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NJ Amazon worker’s Prime Day death wasn’t from workplace conditions, feds say

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A federal investigation into the death of an Amazon warehouse worker last summer has cleared the retail giant of any health or safety violations connected to the incident.

The Occupational Safety and Health Administration concluded its probe into the fatality and issued no citations to Amazon. OSHA spokeswoman Leni Fortson said the employee’s death “was not related to workplace conditions.”

Rafael Mota Frias died in July at the fulfillment center in Carteret during the retail giant’s two-day “Prime Day” promotion. At the time, Amazon officials said their own internal investigation found the incident was related to a medical condition that he hadn’t told supervisors about, and that the company was conducting its own investigation into the fatality.

“This was a tragic event and our thoughts continue to be with his loved ones as we work to support them and our team,” Amazon spokeswoman Maureen Lynch Vogel said in an emailed statement.

Over the summer, multiple media reports cited unnamed Amazon workers describing sweltering conditions at the Carteret site, which were reaffirmed to Gothamist by Jordan Flowers, one of the co-founders of the Amazon Labor Union. The ALU does not represent the Carteret facility, but Flowers said it had been in touch with workers there. Soon after, Amazon installed new air conditioning systems at the Carteret site, but wouldn’t say if that work was prompted by those concerns.

Mota Frias’ death was followed by two other New Jersey Amazon worker deaths within two weeks last summer. In late July, a worker at the Robbinsville Amazon facility fell off a 3 foot ladder, struck his head and died three days later. The following week, another worker at the Monroe Township facility died.

Fortson said those two incidents remain under investigation. The agency has up to six months to release its findings.

The trio of deaths this summer prompted concern from labor groups that called for more scrutiny of warehouse labor practices as Amazon continues to expand its footprint in the state. A New Jersey Policy Perspective analysis in early 2022 found Amazon employed just 5,500 workers in the state five years earlier — but that number had grown to 49,000 by the time of the report.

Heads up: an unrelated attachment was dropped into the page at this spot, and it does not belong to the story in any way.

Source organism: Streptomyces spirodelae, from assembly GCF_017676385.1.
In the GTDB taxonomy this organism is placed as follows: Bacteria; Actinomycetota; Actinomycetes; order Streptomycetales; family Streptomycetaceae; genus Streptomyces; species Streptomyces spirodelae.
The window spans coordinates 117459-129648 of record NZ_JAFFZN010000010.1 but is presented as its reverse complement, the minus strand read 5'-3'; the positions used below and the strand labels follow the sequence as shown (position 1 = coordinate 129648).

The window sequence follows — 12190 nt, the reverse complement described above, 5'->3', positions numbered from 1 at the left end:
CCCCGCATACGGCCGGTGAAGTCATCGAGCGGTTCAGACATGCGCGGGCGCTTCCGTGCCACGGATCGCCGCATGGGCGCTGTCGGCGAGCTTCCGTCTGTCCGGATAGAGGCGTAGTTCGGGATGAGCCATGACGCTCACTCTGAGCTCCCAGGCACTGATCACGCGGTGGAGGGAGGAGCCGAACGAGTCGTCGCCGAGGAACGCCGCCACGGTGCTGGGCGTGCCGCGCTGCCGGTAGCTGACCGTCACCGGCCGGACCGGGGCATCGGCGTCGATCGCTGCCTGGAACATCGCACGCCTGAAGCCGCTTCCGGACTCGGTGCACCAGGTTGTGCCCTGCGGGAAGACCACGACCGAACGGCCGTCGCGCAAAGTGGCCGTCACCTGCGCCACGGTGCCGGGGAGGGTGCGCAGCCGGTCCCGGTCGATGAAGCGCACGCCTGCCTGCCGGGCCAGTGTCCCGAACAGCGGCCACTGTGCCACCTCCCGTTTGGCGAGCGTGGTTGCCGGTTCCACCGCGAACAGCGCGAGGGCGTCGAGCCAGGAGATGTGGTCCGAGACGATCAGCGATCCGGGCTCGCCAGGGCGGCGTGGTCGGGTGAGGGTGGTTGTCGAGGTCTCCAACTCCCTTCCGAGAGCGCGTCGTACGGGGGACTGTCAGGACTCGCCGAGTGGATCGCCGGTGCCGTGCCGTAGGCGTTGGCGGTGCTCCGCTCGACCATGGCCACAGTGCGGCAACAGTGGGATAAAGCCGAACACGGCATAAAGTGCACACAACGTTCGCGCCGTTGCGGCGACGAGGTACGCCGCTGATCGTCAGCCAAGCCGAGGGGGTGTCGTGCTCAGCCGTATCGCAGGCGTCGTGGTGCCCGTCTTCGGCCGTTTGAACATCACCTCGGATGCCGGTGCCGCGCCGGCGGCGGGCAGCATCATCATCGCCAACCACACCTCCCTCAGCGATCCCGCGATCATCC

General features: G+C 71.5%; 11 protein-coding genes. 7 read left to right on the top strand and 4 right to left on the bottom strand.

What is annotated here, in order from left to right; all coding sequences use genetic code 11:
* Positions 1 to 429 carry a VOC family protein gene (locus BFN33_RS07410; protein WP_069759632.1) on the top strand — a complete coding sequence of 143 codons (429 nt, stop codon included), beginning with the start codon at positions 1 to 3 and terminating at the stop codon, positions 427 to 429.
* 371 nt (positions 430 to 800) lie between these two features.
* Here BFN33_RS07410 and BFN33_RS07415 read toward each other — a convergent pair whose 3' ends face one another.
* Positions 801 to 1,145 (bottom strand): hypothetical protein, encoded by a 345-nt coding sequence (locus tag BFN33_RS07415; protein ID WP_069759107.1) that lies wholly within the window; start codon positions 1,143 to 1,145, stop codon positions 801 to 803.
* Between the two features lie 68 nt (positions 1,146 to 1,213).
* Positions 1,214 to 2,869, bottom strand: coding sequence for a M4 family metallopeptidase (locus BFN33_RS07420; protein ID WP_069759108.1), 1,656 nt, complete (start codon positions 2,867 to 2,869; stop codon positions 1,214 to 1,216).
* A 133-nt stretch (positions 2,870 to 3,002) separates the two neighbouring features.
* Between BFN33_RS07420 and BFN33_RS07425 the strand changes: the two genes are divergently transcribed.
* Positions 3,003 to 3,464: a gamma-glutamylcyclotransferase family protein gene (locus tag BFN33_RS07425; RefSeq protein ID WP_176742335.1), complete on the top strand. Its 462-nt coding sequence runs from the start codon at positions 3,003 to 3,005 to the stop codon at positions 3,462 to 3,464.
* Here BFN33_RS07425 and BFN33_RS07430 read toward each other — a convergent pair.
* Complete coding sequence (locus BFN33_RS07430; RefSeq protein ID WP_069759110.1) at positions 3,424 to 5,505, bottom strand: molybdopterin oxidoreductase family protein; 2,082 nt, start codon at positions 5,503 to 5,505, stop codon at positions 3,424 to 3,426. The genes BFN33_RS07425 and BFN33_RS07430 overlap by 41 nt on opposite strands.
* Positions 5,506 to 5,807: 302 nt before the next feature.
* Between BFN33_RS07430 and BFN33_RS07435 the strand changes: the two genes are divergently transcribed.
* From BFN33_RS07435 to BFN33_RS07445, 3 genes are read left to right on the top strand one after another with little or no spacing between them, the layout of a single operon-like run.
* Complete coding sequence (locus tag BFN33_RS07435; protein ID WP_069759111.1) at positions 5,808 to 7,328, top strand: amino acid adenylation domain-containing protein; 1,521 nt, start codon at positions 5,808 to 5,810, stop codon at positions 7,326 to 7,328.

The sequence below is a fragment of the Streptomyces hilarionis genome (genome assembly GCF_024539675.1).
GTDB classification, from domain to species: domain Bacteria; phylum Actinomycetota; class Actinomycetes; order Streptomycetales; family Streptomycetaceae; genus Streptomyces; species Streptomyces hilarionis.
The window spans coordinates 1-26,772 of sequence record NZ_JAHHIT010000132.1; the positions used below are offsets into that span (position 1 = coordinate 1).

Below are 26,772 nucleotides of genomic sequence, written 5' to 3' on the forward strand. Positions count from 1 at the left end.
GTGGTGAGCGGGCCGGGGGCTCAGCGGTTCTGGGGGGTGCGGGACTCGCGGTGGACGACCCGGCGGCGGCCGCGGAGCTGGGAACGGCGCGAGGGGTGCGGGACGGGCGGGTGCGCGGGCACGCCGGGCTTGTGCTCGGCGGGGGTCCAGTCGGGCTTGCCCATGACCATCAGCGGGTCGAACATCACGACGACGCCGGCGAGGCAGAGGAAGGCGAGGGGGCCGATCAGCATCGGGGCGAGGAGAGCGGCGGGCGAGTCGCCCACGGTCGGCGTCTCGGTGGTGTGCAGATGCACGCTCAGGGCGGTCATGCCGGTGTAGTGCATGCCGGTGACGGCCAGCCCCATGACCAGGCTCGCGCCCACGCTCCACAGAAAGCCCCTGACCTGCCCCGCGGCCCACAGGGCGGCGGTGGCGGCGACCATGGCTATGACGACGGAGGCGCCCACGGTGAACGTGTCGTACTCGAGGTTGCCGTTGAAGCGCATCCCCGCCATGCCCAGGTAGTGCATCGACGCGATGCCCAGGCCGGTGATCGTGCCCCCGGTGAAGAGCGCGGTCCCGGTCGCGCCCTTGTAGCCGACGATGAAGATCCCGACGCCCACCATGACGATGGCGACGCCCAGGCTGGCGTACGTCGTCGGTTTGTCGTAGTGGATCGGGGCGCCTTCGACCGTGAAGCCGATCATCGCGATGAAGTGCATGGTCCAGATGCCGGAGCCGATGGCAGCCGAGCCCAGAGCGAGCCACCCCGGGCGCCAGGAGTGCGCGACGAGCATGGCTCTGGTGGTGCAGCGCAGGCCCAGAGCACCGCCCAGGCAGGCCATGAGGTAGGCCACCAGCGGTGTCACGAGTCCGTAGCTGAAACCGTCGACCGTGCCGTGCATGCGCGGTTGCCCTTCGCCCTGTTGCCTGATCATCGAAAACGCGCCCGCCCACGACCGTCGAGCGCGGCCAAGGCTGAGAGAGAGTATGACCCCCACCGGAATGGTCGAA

“The injuries at Amazon’s warehouse facilities are a systemic issue and bigger than any one investigation. Federal data shows that Amazon is an outlier when it comes to workplace injuries and cannot be trusted to keep their employees safe,” said Nicole Rodriguez, president of New Jersey Policy Perspective. “This is a well-documented problem and the federal government has every reason to continue their investigations and hold Amazon accountable.”

A report by the think tank last year showed injury rates among state Amazon workers increased by 54.3% from 2020 to 2021, compared to a nationwide increase of 19.6%. There were no recorded worker deaths at New Jersey’s warehouses in 2019, 2020 and 2021.

OSHA, however, did issue citations to three Amazon facilities this week in New Windsor, New York; Waukegan, Illinois; and Deltona, Florida, alleging it exposed workers to safety hazards that could put them at high risk of lower back injuries or other musculoskeletal disorders.

The U.S. Attorney’s Office for the Southern District of New York opened an investigation into workplace safety issues at Amazon last summer, referring several warehouses to OSHA for inspections, which remain ongoing. The office is also looking into whether Amazon fraudulently misrepresented the number of employee injuries and its safety record. Officials said members of the public can still report warehouse safety issues online.

Garrett O’Connor, director of worker organizing and policy for immigrant advocacy and support group Make the Road New Jersey, said OSHA’s decision not to issue citations following Mota Frias’ death did not clear Amazon of responsibility. He cited the ongoing investigation by the U.S. Attorney’s Office.

“It is entirely clear that Amazon’s production quotas have made its warehouses particularly dangerous for workers, even in comparison to its competitors in an already dangerous industry,” O’Connor said in a statement. “If anything, the result of this case points to a need for deeper and broader authority for OSHA to hold Amazon and other employers accountable for conditions not currently within its enforcement purview.”

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